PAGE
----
Friday, Director Romano and I met with the Governor’s Chief of Staff Jack Lavin to discuss rebalancing and direct care staff wages. It was a very productive meeting.Yesterday, I had the pleasure of meeting with JJ Hanley of JJ’s List! Our topic was how we could support each other’s advocacy efforts. JJ’s List offers a variety of supports for people with developmental disabilities including employment readiness, internet skills and disability awareness training for businesses to name a few. Check JJ out at www.jjslist.com and like them on facebook!
Today I head back to the Capitol with meetings with Tony Records, Ligas Court Monitor and tomorrow with Director’s Romano and Casey.
Back home on Friday to meet with my new Senator Michael Hastings.
As you know The Arc is closely following the state’s progress in implementing managed care for people with disabilities and has a Work Group on Managed Care.
Managed Care Phase One has gotten off to a slow start with shortages of hospitals and specialists refusing to sign on to the new Medicaid program. Phase Two which places all non-developmental disability services under the umbrella of managed care is meeting with a great deal of problems particularly for the Home Services and the Community Integration Program. The Arc remains opposed to Phase Three which would place all developmental disability services under the umbrella of managed care.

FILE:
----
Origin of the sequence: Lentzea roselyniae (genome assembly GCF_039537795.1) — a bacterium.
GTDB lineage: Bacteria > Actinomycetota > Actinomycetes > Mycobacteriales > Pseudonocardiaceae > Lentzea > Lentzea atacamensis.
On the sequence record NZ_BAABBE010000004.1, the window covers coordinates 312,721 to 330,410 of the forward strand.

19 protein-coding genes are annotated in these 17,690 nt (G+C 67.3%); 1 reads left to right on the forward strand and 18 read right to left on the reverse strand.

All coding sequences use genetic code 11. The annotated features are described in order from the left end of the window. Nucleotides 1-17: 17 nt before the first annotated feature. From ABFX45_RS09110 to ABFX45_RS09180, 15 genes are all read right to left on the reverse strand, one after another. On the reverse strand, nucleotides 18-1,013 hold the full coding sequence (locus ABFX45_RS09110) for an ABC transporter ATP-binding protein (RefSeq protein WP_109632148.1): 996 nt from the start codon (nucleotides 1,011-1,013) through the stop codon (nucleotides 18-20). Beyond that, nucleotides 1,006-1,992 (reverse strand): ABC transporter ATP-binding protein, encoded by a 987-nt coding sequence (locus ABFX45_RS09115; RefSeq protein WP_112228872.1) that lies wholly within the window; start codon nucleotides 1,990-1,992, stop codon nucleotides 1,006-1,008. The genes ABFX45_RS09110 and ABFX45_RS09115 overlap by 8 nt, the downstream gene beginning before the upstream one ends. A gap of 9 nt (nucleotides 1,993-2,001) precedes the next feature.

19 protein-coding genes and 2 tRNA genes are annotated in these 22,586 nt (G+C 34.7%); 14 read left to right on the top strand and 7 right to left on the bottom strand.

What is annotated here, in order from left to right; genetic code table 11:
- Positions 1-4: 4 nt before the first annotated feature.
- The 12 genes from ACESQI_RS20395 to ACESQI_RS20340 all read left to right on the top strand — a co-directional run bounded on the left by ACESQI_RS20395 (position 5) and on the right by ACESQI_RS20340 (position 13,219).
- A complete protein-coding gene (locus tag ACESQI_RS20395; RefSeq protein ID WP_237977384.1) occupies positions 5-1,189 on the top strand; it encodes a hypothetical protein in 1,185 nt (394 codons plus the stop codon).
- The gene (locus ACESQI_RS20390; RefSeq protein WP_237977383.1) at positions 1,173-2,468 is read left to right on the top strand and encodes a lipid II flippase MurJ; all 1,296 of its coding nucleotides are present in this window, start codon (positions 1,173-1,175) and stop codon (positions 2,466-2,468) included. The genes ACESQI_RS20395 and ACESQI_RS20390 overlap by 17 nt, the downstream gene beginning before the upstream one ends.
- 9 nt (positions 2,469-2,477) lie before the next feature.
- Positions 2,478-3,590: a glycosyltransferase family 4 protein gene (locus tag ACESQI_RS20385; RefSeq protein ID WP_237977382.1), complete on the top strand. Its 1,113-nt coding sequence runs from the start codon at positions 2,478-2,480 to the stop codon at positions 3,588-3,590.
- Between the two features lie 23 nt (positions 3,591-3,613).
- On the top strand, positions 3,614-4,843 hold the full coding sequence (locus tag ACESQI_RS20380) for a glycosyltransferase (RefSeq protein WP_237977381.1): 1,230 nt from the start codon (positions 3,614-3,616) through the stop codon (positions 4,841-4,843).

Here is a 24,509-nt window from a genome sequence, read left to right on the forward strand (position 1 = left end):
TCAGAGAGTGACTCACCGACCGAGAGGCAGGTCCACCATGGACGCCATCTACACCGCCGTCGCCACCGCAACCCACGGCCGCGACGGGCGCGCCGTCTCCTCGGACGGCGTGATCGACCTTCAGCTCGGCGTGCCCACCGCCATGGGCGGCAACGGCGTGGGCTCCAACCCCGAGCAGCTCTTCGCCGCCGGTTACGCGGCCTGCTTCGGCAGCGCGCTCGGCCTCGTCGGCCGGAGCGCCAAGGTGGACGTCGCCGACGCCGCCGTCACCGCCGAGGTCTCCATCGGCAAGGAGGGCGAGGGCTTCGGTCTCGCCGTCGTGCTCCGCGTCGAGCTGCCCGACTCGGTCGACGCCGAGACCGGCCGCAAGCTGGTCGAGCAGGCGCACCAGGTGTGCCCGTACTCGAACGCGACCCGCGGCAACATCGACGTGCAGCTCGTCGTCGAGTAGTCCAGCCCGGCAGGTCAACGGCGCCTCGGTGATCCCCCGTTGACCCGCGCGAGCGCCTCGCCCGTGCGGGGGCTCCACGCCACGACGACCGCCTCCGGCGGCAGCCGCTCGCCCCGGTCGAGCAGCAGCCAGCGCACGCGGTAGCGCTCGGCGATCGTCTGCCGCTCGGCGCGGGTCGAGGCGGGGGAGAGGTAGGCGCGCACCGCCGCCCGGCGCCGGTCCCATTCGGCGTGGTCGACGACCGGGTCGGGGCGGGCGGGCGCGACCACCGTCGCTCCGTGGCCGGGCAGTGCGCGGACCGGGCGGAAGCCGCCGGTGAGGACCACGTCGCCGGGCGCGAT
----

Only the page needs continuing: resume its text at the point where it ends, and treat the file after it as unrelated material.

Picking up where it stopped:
Here is a excellent new report on managed care and policy recommendations.
National Council on Disability (NDC) Recommends Ways to Implement Medicaid Managed Care without Harming People with Disabilities
Last week, The National Council on Disability (NCD), an independent federal agency tasked with providing advice to the President and Congress on policy matters affecting the lives of people with disabilities, released a report titled “Medicaid Managed Care for People with Disabilities: Policy and Implementation Considerations for State and Federal Policymakers.”
More than two-thirds of the 70 million Medicaid beneficiaries receive at least a portion of their services through a managed care plan. Until recently, the vast majority of these enrollees have been people without disabilities, however, now more than half of states are enrolling adults and children with disabilities. In addition, the number of States utilizing Medicaid managed care for long-term services and supports jumped from 8 in 2004 to 16 in 2012. This trend will undoubtedly increase as the Affordable Care Act expands Medicaid eligibility in 2014. Against this backdrop, NCD’s report examines the implications, benefits, necessary principles, and operational features of Medicaid managed care for people with disabilities, and advances recommendations for state and federal policymakers. NCD’s report is based on 22 guiding principles (http://www.ncd.gov/publications/2012/Feb272012/) developed by NCD to assist in the design and implementation of managed care for people with disabilities. NCD recommends in the report that these principles be rigorously applied in designing and operating managed care services.